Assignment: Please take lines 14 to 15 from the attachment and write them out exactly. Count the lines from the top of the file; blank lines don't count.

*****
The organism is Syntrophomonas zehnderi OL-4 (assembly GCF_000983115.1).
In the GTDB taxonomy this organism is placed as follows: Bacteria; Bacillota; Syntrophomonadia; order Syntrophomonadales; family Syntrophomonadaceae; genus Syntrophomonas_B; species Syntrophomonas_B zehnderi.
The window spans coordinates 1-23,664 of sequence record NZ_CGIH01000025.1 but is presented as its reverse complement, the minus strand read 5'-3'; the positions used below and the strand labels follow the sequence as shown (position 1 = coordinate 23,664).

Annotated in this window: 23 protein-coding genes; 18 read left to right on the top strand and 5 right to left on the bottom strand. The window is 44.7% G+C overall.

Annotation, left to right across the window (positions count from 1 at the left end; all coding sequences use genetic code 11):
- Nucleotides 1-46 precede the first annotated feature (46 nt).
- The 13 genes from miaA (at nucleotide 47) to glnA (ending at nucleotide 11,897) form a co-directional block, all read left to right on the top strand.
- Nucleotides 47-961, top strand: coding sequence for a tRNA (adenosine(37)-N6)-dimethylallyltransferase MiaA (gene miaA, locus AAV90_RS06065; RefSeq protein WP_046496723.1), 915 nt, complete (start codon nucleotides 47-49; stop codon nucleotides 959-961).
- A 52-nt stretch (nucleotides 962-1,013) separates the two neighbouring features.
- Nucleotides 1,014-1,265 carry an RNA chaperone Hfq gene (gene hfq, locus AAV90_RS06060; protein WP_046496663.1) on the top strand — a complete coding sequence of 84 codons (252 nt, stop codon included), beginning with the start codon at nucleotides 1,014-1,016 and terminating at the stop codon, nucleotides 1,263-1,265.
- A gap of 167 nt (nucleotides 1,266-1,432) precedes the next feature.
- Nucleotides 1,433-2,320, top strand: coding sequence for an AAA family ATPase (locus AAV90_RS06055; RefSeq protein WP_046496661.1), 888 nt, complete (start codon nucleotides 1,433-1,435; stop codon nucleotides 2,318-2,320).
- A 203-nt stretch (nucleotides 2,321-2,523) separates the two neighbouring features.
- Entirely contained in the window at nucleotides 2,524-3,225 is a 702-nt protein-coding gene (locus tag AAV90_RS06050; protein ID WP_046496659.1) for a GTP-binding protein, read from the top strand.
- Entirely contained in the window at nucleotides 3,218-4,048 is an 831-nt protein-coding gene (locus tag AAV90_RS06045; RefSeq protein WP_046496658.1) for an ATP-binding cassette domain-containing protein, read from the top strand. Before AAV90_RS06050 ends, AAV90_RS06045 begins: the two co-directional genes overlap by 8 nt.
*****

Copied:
- Entirely contained in the window at nucleotides 2,524-3,225 is a 702-nt protein-coding gene (locus tag AAV90_RS06050; protein ID WP_046496659.1) for a GTP-binding protein, read from the top strand.
- Entirely contained in the window at nucleotides 3,218-4,048 is an 831-nt protein-coding gene (locus tag AAV90_RS06045; RefSeq protein WP_046496658.1) for an ATP-binding cassette domain-containing protein, read from the top strand. Before AAV90_RS06050 ends, AAV90_RS06045 begins: the two co-directional genes overlap by 8 nt.